disappears and the burden is then shifted to the prosecution to
prove beyond a reasonable doubt that the accused was sane at the
time of the offense." In accord Syllabus point 4, State v.
Parsons, 181 W. Va. 131, 381 S.E.2d 246 (1989). The insanity
standard in West Virginia provides that "[a] person is not
responsible for criminal conduct if at the time of such conduct, as
a result of mental disease or defect, he lacks substantial capacity
to appreciate the wrongfulness of his conduct or to conform his
conduct to the requirements of the law. Syllabus point 2, in part,
State v. Myers, 159 W. Va. 411, 280 S.E.2d 545 (1981). In accord
Syllabus point 3, Parsons, supra.
This Court has not fashioned a general rule which
specifies the nature and quantity of evidence that the prosecution
must produce to prove sanity beyond a reasonable doubt. We stated
in State v. Kinney, 169 W. Va. 217, 221, 286 S.E.2d 398, 401 (1982)
that this issue must be resolved according to the facts and
circumstances of each case:
... [t]he State's burden of proving sanity beyond a reasonable doubt does not mean that the sanity evidence must be entirely without contradictions. It is factual contradiction which a jury is called upon to resolve[.] [W]here there is factual contradiction on the question of sanity ... the question is one for the jury.
In support of her insanity defense, Mrs. Koon presented
the expert testimony of two psychiatrists, Dr. Neilan and Dr.
Haynes. Both testified that, in their opinion, Mrs. Koon suffered
from depression or, alternatively, a bipolar condition. The
psychiatrists further testified that these conditions created a
passive, accommodating and easily manipulated personality in Mrs.
Koon. Notably, neither expert witness addressed the threshold
question of whether Mrs. Koon had appreciated the wrongfulness of
her actions or could conform her actions to law when the acts were
The State in response offered the expert testimony of Dr.
William J. Fremouw, a psychologist. Based on his interviews with
Mrs. Koon and the tests administered to Mrs. Koon, Dr. Fremouw
concluded that although Mrs. Koon suffered from personality
problems, she showed no signs that she had been unable to discern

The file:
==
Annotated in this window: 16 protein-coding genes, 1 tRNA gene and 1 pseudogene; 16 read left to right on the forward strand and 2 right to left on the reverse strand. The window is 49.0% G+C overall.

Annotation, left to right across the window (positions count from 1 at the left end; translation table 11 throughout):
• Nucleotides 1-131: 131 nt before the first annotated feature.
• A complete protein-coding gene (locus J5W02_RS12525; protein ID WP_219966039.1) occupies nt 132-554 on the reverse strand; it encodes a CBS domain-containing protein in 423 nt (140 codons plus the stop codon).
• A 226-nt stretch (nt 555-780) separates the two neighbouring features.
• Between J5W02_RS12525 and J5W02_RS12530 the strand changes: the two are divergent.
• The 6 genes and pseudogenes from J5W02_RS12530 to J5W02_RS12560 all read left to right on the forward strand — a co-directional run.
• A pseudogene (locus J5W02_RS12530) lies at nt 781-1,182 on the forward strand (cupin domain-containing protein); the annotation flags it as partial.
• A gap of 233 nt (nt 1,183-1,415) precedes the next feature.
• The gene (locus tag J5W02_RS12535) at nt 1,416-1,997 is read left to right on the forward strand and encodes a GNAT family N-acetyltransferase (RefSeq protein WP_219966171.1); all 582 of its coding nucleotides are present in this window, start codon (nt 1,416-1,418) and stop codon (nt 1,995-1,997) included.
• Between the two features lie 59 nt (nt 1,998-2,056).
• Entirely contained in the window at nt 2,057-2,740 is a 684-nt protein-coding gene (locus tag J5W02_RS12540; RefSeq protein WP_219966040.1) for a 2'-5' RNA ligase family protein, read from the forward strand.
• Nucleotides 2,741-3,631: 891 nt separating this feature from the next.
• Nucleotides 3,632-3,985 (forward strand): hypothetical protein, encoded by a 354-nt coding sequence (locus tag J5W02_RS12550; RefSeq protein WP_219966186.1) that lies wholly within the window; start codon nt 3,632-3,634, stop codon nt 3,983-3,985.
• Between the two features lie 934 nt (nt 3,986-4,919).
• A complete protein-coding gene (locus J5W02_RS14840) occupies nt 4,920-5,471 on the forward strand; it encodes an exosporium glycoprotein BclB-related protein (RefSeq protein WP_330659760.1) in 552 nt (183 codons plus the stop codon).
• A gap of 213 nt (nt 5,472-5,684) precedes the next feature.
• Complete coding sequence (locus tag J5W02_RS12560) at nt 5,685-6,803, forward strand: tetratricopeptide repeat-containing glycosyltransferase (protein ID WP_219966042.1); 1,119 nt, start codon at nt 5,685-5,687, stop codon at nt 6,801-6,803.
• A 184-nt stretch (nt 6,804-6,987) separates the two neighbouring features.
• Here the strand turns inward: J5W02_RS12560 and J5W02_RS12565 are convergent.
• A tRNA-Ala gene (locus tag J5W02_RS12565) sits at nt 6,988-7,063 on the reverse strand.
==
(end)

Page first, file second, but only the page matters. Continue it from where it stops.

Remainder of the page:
right from wrong or to conform her actions to the mandates of the
law while engaging in the sexual encounters with Jeremy Burr.
Mrs. Koon contends that Dr. Fremouw's testimony was
inadequate to meet the State's burden of proof on the issue of her
criminal responsibility because under W. Va. Code 27-6A-1 ,
only a psychiatrist-- not a psychologist-- can render an opinion as
to the criminal responsibility of a defendant. However, W. Va.
Code 27-6A-1  is limited to court-ordered competency hearings
and has no relevance to the issue of what evidence is competent and
may be considered by a jury in deciding a person's criminal
To meet its burden of proving a defendant's sanity beyond
a reasonable doubt, the State is not required to put on expert
testimony. State v. Rowe, 168 W. Va. 678, 681, 285 S.E.2d 445, 447
(1981). The burden of proving sanity may be shouldered not only by
psychiatric testimony, but also by evidence presented about the
facts and circumstances surrounding the crime. Id.; State v.
Wilmer, 168 W. Va. 417, 428, 284 S.E.2d 890, 896 (1981). Thus,
expert testimony is not conclusive in a jury's determination of
Moreover, under W.V.R.E. Rule 702 , "a witness
qualified as an expert by knowledge, skill, experience, training or
education" may testify at trial if scientific or other specialized
knowledge will assist the trier of fact to determine a fact in
issue. In this context, a trial court has broad discretion in
deciding whether to admit expert testimony into evidence. Morris
v. Boppana, 182 W. Va. 248, 387 S.E.2d 302 (1989).
Dr. Fremouw is a licensed clinical psychologist
practicing in Morgantown. He is a full professor in the psychology
department at West Virginia University and is a member of both the
American Psychological Association and the West Virginia
Psychological Association. As stipulated by Mrs. Koon's counsel,
Dr. Fremouw is an expert in the field of clinical psychology.
Because a determination of Mrs. Koon's criminal responsibility
involved her mental capacity, Dr. Fremouw was qualified to render
an opinion on it. Once Dr. Fremouw had testified on that issue, it
was the jury's function to evaluate his testimony, credentials,
background and qualifications and weigh those factors in addressing
Mrs. Koon's criminal responsibility.
In view of Dr. Fremouw's competence to testify on the
issue of Mrs. Koon's sanity, we find there was sufficient evidence
for the jury to have concluded that Mrs. Koon was sane at the time
the acts alleged were committed. The circuit court properly denied
Ms. Koon's motions for a new trial and for judgment of acquittal.
Mrs. Koon further maintains that the circuit court erred
in failing to dismiss Counts II, V, and VII of the indictment and
in submitting them to the jury as individual separate counts.
Counts II, V and VII of the indictment alleged that Mrs. Koon
performed acts of oral sex on Jeremy Burr on various dates in
November and December 1990 and January 1991. Counts IV, VII and